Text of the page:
Popular Turkish Cuisine!
Posted on 16 June 2016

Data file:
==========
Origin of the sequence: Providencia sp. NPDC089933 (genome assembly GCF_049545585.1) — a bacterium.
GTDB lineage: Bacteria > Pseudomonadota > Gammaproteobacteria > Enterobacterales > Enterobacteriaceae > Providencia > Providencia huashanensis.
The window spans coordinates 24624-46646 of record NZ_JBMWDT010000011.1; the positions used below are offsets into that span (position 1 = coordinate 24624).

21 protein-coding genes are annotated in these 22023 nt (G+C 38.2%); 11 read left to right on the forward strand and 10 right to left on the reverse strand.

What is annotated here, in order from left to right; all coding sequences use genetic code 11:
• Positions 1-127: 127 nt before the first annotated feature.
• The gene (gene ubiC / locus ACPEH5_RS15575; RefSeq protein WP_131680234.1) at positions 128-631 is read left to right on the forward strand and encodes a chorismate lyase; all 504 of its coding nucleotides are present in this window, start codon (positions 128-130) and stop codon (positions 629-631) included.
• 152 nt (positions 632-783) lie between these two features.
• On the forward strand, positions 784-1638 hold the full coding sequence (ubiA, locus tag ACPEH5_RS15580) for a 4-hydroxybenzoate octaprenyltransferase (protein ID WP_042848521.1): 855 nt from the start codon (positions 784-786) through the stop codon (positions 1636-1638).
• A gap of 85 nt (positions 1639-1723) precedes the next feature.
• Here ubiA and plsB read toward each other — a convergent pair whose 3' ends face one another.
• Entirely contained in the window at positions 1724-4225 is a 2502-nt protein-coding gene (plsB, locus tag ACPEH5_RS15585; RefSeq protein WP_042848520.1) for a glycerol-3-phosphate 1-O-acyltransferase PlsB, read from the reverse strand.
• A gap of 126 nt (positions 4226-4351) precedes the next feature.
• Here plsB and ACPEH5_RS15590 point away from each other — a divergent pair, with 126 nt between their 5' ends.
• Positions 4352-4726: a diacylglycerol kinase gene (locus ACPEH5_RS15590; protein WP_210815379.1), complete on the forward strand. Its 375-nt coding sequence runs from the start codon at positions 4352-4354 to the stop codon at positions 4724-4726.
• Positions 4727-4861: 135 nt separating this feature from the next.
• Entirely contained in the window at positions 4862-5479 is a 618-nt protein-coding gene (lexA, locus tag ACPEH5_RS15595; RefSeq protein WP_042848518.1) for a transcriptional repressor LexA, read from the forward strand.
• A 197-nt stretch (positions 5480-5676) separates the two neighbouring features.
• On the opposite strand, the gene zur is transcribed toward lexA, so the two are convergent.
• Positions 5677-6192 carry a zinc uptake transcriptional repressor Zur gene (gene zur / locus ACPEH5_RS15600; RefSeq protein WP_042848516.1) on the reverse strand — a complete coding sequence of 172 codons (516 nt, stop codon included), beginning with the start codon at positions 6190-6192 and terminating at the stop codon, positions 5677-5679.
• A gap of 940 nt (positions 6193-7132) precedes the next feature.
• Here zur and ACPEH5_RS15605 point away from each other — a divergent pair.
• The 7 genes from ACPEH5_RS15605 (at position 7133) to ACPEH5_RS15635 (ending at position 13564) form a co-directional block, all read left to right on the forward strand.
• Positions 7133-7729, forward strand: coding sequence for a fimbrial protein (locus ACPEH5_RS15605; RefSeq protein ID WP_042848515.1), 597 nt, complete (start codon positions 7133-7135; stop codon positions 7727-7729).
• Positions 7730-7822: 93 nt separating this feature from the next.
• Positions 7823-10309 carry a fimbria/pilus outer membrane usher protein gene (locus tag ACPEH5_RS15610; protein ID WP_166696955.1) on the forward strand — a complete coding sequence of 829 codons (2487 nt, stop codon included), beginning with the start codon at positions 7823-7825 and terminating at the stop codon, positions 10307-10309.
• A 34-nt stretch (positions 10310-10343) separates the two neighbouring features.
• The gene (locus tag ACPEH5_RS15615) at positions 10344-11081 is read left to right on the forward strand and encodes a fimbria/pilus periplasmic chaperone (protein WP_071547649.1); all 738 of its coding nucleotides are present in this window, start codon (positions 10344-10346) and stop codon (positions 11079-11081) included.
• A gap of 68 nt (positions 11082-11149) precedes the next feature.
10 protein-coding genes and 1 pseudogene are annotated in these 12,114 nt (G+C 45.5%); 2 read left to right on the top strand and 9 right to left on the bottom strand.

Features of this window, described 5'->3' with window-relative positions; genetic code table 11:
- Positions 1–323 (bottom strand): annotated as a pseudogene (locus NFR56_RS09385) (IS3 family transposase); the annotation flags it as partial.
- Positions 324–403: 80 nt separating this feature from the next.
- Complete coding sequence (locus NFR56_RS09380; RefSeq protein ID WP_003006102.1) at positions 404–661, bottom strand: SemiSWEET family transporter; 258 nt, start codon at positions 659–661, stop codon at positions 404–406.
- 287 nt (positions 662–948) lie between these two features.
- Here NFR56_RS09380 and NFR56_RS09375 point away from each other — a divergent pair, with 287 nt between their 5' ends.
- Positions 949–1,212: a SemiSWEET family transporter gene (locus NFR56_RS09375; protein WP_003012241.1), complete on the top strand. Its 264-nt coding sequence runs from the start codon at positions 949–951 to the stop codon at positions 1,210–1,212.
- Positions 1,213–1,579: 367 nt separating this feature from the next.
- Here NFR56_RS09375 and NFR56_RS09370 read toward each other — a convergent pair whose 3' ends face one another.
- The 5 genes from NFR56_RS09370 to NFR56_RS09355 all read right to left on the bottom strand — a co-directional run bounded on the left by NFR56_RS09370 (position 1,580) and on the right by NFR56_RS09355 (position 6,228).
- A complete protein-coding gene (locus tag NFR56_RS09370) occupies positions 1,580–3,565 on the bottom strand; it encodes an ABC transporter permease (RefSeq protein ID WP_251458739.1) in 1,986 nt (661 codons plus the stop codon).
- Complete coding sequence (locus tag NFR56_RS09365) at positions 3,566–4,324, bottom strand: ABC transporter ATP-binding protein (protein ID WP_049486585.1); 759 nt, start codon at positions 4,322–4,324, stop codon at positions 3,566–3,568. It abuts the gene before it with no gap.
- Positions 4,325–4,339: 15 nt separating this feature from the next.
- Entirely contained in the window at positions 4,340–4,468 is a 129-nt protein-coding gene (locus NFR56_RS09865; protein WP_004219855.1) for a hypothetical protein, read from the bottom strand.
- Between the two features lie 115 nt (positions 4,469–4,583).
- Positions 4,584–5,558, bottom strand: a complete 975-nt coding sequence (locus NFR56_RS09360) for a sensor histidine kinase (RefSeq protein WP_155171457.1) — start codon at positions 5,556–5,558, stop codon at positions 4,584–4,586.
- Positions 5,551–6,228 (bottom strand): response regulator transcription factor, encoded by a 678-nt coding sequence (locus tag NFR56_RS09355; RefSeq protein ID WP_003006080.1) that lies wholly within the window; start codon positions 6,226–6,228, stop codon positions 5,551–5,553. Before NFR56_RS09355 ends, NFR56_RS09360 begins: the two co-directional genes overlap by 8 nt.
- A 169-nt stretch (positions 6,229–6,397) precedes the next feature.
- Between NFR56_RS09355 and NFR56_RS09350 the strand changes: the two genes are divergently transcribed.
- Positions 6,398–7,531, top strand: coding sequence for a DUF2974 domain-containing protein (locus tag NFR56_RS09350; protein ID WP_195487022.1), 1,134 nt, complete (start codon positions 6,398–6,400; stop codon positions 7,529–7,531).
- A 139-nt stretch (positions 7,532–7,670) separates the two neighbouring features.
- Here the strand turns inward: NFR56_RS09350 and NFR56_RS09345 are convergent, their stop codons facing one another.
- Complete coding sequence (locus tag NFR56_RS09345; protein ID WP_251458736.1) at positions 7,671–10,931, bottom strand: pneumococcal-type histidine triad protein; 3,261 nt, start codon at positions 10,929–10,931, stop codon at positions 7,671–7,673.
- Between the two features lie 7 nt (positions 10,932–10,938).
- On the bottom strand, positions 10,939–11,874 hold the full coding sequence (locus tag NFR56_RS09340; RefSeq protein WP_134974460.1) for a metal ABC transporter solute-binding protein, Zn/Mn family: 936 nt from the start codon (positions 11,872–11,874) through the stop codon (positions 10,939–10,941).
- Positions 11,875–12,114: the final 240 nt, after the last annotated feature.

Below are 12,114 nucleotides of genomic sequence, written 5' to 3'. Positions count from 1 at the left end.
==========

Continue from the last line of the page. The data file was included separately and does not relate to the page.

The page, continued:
If you think of Turkish food, the first thing that probably comes to mind is kebab. There are so many different kinds, no one could blame you for trying as many as you have time for. Döner kebab — lamb sliced off a rotating vertical spit — is eaten hot, wrapped in pita bread, with the juices running down your chin in the street. Other types of kebabs include chicken, beef, and fish kebabs. While we love kebabs, we want to share with you some other traditional Turkish dishes that are very popular. Borek: Borek is a delicious staple of Turkish cuisine. It is typically a flaky pastry (think phylo dough) stuffed with whatever your palate prefers, spinach, meat, eggplant and most commonly feta cheese. The best borek is bought from special borek shops called borekci. You can find the shops on many street corners but the best, and most historical, are in Sariyer, way down along the Bosphorus. Pizza & Pide: Turkey isn’t famous for pizza but it could be. Reasonably priced, filling and found everywhere “lahmacun” (Turkish pizza) offers the thinnest of crusts, whipped up from scratch and then topped with a variety of topping. But it isn’t eaten flat like an Italian pizza. Make it like the locals, top it with salad, a sprinkle of red chili pepper, a squeeze of lemon juice and roll it up! Pide is a boat-shaped flatbread topped with meat, Turkish sausage, cheese, eggs, or spinach. The Karadeniz Pide Salon near Taksim square offers delicious pide, in various styles according to which area of the Black Sea the recipe comes from. Kurufasulye—“Dry beans”: The name might mean “dry beans” (something like canellini or haricot beans), but this dish is anything but dry. White beans cooked in a tomato sauce, are transported into flavor heaven with butter and juices from lamb that’s fried off in the pan before the beans are added. Considered to be a national Turkish dish, kurufasulye is served with a white rice pilaf. Turkey is famous for their variety of bean dishes. Another favorite of ours is “Barbunya”, a red bean dish which is especially flavorful! Manti: A Turkish variation of ravioli, “manti” is a dough filled with ground-meat that look like Chinese dumplings, as the dish originally came to Turkey from Central Asia. A very traditional Turkish dish, manti are served topped with a garlicky yogurt sauce, sprinkled with red pepper, sumac, dried mint, and drizzled with oil. Turkish cuisine is truly delicious. If you can’t make it to Istanbul, San Francisco, Los Angeles, New York City, and other urban centers have Turkish restaurants you can choose from. Enjoy the gastronomic experience! Adapted from www.pastemagazine.com Photo by Louisa Thomson CC BY-ND